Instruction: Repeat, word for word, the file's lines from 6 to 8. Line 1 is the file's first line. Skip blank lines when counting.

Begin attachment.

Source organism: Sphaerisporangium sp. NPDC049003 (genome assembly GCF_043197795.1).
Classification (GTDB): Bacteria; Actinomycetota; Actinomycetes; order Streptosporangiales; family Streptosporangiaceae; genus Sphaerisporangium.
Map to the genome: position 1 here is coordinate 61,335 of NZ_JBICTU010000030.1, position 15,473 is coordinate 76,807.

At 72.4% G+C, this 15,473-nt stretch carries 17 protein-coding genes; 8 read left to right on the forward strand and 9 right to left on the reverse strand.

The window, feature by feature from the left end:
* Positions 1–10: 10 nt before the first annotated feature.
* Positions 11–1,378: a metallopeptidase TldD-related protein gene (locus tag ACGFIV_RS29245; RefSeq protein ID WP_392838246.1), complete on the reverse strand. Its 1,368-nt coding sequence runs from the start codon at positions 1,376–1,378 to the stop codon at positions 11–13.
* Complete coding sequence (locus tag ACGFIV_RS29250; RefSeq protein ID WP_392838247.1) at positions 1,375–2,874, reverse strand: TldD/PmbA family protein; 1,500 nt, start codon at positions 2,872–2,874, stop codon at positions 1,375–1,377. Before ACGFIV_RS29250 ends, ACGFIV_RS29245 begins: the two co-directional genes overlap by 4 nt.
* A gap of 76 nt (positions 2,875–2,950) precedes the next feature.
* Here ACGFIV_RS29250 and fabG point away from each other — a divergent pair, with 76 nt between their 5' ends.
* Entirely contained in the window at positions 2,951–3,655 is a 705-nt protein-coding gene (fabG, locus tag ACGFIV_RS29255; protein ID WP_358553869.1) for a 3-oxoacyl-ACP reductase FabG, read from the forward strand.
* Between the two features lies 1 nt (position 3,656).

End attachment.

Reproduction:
* Positions 1–10: 10 nt before the first annotated feature.
* Positions 11–1,378: a metallopeptidase TldD-related protein gene (locus tag ACGFIV_RS29245; RefSeq protein ID WP_392838246.1), complete on the reverse strand. Its 1,368-nt coding sequence runs from the start codon at positions 1,376–1,378 to the stop codon at positions 11–13.
* Complete coding sequence (locus tag ACGFIV_RS29250; RefSeq protein ID WP_392838247.1) at positions 1,375–2,874, reverse strand: TldD/PmbA family protein; 1,500 nt, start codon at positions 2,872–2,874, stop codon at positions 1,375–1,377. Before ACGFIV_RS29250 ends, ACGFIV_RS29245 begins: the two co-directional genes overlap by 4 nt.